“Normally, big business has to be in well with our leaders, especially our prime minister. The government could have held onto the property then arranged a bidding to get the most out of the land, but this has not been a practice in our country yet.”
At the time of the trade, the T3 property was valued between $2.5 million and $3.5 million. Today industry experts estimate that the land is now worth at least $4.5 million.
Vannsophy Kong, marketing manager for Asia Real Property Co, Ltd, described the land as “the best location in Phnom Penh.”
“It is at the center of the capital, at the middle of the site map,” Vannsophy Kong said. “It is a good one for investors who could make apartments, hotel or a business hall. Or the investor could keep it the same, waiting for the price to go up [and] get more valuable.”
Though plans for building a hospital were discussed, and discarded, last year, the land remains a sleepy parking garage—albeit a valuable one.
“I am still waiting for the approval to build a 12-story business center,” Sok Kong said. “I am still waiting because the government had allowed me only a 3-story building.”
As the T3 land continues to appreciate in value, Sokimex is content to wait; its end of the land swap becoming increasingly beneficial. The Cambodian government has no such luxury.
The government’s operational costs for Prey Sar prison are approximately $15,000 per month, according to Kim Sarin, director of Prey Sar’s CC1 complex, and Kim Choun, director of CC2 prison.
This cost, applied to the length of the government’s ownership of the new Sokimex-built prison, is roughly $750,000.
Designed to house 1,200 inmates in 1999, Prey Sar now detains more than 1,600. The number of inmates has increased by roughly 30 percent each year since 1996, according to a report by rights group Licadho.
But because of its remote location, Prey Sar prison does not have a fixed water supply and is not connected to the national power grid.
“Water and corruption are the big problems at Prey Sar,” said Ham Sun Rith, acting coordinator of Licadho’s human rights monitoring office. “Inmates must buy clean water, and those who have no money must use unhealthy water.”
Prison officials, however, maintain that conditions are not so poor.
“There is no problem at the prison and the conditions are getting improved,” said Samkol Sokhan, deputy director of the Interior Ministry’s Prison Department.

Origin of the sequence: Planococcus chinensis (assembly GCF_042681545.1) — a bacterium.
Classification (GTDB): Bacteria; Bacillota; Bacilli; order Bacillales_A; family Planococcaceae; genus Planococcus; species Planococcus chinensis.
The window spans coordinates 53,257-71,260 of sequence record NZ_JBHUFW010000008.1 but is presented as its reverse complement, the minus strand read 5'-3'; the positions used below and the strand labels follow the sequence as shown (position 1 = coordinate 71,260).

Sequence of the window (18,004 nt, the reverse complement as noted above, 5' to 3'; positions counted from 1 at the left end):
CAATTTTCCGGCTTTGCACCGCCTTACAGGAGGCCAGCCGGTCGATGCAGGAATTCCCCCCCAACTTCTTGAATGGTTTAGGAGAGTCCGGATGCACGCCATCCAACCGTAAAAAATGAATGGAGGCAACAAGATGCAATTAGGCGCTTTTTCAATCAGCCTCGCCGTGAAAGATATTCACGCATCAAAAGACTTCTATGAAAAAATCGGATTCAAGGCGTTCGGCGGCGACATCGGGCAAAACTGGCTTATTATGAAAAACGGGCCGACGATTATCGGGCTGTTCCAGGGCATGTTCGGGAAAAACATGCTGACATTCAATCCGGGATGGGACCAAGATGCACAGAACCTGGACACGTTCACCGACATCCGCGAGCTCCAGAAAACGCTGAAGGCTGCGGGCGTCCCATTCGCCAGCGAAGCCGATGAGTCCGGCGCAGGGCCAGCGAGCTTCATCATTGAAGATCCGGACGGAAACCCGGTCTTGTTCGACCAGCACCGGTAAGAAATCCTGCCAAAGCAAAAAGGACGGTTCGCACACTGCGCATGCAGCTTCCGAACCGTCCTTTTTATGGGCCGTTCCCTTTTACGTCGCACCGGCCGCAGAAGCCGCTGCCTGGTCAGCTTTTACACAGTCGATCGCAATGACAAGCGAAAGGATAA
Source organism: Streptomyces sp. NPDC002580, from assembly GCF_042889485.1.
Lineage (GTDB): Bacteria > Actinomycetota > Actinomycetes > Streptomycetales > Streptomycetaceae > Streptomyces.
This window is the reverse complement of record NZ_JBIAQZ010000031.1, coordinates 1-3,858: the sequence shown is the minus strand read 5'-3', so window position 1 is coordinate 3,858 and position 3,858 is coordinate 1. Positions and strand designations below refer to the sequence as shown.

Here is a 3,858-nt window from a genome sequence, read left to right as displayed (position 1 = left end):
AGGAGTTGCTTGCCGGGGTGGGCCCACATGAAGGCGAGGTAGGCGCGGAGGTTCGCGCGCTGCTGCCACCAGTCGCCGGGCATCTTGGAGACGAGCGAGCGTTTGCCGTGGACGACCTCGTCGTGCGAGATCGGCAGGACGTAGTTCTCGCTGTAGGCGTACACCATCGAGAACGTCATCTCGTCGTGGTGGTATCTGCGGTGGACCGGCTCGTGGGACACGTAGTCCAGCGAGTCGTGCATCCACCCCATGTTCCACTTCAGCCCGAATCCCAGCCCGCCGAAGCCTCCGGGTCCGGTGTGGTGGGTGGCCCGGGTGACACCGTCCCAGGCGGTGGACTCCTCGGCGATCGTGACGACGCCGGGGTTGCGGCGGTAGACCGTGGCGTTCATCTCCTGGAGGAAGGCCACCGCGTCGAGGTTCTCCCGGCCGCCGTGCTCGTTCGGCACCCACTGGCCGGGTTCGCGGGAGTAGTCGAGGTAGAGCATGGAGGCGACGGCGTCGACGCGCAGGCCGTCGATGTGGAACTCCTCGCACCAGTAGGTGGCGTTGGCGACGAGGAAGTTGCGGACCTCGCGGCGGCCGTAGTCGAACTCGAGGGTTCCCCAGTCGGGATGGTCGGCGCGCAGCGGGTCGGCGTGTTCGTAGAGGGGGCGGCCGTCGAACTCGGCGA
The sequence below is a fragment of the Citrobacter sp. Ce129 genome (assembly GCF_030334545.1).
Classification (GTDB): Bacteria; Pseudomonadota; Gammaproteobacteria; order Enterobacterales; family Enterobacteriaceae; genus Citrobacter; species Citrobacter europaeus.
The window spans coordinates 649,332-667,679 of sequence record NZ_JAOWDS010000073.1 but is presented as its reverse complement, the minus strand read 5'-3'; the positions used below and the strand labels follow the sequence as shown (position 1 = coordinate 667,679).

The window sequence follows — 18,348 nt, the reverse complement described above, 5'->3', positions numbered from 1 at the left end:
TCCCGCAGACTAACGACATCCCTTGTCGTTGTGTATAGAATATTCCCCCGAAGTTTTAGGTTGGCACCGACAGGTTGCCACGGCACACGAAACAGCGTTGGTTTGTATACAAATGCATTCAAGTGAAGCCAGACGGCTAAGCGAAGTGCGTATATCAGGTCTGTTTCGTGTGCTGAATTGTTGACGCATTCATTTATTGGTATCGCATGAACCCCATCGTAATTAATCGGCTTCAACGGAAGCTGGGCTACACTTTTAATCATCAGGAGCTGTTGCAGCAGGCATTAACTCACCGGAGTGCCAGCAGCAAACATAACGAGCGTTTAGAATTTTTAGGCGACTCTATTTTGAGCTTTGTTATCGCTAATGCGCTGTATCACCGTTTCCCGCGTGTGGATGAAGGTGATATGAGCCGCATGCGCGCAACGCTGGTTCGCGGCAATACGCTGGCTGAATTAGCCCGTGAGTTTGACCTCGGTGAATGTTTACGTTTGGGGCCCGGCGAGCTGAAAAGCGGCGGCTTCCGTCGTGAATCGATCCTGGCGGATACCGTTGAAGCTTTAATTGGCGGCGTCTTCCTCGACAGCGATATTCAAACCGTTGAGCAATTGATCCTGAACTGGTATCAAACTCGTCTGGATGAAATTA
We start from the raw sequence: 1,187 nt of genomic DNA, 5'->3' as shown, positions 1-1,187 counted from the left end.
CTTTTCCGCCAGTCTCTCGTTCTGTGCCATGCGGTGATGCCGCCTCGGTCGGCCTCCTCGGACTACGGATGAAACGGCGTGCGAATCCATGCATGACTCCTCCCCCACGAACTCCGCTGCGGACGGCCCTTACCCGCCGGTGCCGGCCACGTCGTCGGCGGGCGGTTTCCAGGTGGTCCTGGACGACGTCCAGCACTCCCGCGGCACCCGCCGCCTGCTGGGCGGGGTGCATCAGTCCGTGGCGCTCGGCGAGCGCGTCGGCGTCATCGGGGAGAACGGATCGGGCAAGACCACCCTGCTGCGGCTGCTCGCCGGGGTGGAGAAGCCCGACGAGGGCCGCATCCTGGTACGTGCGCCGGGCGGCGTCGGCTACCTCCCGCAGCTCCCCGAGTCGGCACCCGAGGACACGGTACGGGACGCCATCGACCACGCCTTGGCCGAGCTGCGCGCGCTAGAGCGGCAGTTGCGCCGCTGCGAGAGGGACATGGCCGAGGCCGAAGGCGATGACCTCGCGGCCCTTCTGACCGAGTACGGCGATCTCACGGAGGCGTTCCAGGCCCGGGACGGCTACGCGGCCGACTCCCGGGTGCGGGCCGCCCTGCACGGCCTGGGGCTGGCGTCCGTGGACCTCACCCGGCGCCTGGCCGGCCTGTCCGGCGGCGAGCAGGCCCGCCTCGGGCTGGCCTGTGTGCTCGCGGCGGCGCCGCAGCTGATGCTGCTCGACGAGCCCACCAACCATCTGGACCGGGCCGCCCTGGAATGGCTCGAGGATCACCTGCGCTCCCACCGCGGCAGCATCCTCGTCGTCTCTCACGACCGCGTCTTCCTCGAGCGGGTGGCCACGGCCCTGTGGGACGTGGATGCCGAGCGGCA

“Our water is not so clean because it is from the river, but at least we have a filter. We are contacting with the municipality to connect the water supply system, but we just don’t know when we will get it,” he said.
Notwithstanding the allegations surrounding the conditions at Prey Sar, the financial results of the 1998 land swap are clear. Sokimex received extremely valuable land in exchange for a prison that, though necessary, will require maintenance and monitoring throughout its existence.
Referring to a nearly identical prison land swap between Sokimex and the government that was approved in Siem Reap in 1999, Naly Pilorge, director of Licadho, said it was surprising that a company with no experience in constructing detention centers could obtain two lucrative contracts without going through a competitive process.
In this case Siem Reap province’s colonial-era prison, which was located next to a famous downtown hotel, was exchanged for the building of a penitentiary on the outskirts of town.
Despite the questionable financial logic of the first land trade in Phnom Penh, the government has subsequently approved many similar exchanges since.
In January the government traded its Phnom Penh Municipal Police headquarters to Phanimex Co Ltd for the building of a new police office far away from its central Phnom Penh location.
Also this year, the Interior Ministry began talks with the Royal Group, owners of the Cambodian Television Network and MobiTel telephone, about an exchange of state-run Preah Monivong Hospital in Phnom Penh for a hospital to be constructed elsewhere.
Since the landmark T3 deal, land swapping has emerged as a commonplace government practice, done in the name of progress and development.
According to opposition lawmaker Son Chhay, however: “In reality, if the government sold state property on the open market it would get 10 times what they were paid.”
“It makes people lose hope and feel very angry with the government,” he said. “It’s a shame we are selling our soul to a private company.”
What analysts and NGO officials wonder is why a government would allow this process of depreciating returns to continue.
“To my knowledge, those [officials] engaged in these deals benefit from the deal,” Lao Mong Hay said. “They would have to have a personal interest.”
Back at the car lot, Tim Sokuntha patiently explains that she will continue to manage the lot for as long as she can.
“I heard that a hospital or something would be built on this land,” she said.
“But I am not sure.”